Fosamax: FDA Conducts Review Confirming Long-Term Use Has No Benefit
The Food and Drug Administration (FDA) has conducted a second analysis of bisphosponates, including Fosamax. In 2004, the FDA’s first analysis linked Fosamax (alendronate), a prescription drug manufactured by Merck, to osteonecrosis of the jaw (ONJ).
Now, the FDA confirms that long-term use of Fosamax and other bisphosphonates to treat osteoporosis or osteopenia has little or no benefit. The New York Times reported that women with moderate bone density and no other risk factors are unlikely to derive benefits from long term use of Fosamax, yet continued to take these medications for years. Dr. Clifford J. Rosen, an endocrinologist and researcher at the Maine Medical Center Research Institute stated, "I think a lot of people are going to come off this drug." In The New England Journal of Medicine article, Continuing Bisphosphonate Treatment for Osteoporosis – For Whom and for How Long?, Dr. Rosen and others, estimated that 60 to 70 percent of current users should consider discontinuing using the drugs after three to five years. According to the study, women who have been diagnosed with osteopenia, a mild version of low bone density, are especially good candidates to stop taking bisphosphonates after three to five years, particularly in light of the recent safety concerns.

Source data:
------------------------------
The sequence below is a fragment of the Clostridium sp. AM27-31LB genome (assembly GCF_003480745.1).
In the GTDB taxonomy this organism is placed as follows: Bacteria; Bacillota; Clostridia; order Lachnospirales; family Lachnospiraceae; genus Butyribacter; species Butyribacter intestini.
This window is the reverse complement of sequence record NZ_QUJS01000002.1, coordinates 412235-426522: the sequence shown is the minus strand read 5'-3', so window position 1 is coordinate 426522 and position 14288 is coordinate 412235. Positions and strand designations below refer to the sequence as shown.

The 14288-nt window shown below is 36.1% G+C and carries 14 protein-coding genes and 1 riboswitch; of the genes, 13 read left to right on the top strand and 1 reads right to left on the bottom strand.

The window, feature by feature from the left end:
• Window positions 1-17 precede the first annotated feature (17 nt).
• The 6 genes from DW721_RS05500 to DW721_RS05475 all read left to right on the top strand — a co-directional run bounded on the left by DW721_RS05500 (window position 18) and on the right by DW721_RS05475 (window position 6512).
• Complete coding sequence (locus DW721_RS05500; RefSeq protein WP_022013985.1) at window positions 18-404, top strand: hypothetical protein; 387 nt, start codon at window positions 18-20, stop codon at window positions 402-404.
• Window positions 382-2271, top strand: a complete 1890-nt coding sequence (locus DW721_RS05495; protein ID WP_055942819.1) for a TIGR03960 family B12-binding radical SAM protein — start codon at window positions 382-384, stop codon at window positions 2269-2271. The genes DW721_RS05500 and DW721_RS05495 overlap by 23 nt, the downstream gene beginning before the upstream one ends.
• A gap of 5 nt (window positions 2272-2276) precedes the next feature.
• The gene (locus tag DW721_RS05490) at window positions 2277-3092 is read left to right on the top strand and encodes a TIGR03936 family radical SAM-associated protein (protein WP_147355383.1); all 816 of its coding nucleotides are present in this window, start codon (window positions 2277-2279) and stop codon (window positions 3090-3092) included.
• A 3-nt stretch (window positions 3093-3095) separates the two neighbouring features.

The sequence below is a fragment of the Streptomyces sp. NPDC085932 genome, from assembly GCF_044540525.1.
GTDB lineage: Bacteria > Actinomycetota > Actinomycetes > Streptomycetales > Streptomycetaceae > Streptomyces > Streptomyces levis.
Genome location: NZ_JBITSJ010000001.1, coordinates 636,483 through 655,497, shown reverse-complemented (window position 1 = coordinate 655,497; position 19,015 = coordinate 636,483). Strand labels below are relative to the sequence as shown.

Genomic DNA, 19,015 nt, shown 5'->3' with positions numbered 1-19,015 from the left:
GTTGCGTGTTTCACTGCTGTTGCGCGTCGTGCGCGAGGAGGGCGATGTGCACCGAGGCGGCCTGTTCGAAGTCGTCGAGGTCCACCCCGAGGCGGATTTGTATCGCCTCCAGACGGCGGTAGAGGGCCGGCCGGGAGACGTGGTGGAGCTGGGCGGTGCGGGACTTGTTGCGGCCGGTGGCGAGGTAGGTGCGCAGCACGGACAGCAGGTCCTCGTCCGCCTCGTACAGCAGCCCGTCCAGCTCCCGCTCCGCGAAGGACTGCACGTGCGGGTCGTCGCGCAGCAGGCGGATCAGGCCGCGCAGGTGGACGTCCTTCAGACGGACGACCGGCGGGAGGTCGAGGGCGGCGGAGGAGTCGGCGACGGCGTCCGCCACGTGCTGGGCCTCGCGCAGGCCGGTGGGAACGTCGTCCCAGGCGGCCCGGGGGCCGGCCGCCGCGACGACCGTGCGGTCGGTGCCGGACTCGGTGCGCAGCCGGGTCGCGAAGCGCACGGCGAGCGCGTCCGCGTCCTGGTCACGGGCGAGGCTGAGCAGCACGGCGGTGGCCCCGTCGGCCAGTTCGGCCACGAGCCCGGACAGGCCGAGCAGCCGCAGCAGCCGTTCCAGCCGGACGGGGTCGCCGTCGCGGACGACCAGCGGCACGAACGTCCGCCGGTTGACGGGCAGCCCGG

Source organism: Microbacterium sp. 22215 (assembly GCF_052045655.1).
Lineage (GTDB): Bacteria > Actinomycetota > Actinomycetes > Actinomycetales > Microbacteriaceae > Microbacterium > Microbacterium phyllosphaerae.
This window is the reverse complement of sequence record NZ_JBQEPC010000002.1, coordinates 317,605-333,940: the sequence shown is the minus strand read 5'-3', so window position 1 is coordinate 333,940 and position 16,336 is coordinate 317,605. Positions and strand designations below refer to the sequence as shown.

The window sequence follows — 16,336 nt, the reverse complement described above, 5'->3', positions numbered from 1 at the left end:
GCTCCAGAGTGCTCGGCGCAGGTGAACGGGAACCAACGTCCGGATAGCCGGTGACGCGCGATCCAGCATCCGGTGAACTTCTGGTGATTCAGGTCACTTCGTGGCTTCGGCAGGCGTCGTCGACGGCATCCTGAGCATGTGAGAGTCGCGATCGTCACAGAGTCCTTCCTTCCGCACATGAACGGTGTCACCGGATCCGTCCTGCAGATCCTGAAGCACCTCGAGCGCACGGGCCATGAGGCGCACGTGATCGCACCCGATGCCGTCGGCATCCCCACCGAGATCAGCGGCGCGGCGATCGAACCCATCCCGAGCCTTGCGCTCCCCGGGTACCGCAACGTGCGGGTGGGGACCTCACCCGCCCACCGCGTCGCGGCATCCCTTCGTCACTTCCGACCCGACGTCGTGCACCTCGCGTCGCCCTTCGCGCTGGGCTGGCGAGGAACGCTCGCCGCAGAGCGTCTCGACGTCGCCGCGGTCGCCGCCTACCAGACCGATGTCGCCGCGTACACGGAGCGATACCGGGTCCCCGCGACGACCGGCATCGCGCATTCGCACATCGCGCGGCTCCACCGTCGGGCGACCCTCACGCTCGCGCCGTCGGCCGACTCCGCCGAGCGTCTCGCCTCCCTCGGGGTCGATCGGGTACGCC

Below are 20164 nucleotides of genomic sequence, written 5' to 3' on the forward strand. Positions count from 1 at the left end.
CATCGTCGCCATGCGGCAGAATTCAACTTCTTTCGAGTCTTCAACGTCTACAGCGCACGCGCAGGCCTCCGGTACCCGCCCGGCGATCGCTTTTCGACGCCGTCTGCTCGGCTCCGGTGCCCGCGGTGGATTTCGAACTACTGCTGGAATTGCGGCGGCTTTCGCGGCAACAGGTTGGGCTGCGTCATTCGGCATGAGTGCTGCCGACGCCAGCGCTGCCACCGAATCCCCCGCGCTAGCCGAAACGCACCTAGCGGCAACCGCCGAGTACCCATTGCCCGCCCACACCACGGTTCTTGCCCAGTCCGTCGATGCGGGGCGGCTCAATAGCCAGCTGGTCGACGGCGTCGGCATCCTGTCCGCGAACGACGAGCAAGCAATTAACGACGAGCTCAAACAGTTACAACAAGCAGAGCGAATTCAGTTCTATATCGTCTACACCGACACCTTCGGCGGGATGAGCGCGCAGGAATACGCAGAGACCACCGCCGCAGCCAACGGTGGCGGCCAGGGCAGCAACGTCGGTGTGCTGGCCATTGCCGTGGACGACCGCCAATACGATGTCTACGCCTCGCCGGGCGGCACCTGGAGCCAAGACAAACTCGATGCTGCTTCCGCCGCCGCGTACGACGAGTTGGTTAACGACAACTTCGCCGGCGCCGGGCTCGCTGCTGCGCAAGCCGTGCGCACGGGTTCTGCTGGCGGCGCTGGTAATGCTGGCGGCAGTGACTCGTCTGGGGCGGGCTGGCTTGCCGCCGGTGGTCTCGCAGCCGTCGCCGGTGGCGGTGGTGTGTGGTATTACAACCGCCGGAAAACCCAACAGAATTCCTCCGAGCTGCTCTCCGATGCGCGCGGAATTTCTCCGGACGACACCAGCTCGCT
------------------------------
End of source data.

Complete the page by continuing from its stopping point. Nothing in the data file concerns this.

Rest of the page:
The New York Times article, also reported that experts are concerned that in certain cases long-term use of Fosamax and other bisphosphonates can actually lead to weaker bones and contribute to serious side effects – unusual femur fractures, esophageal cancer and osteonecrosis of the jaw (ONJ).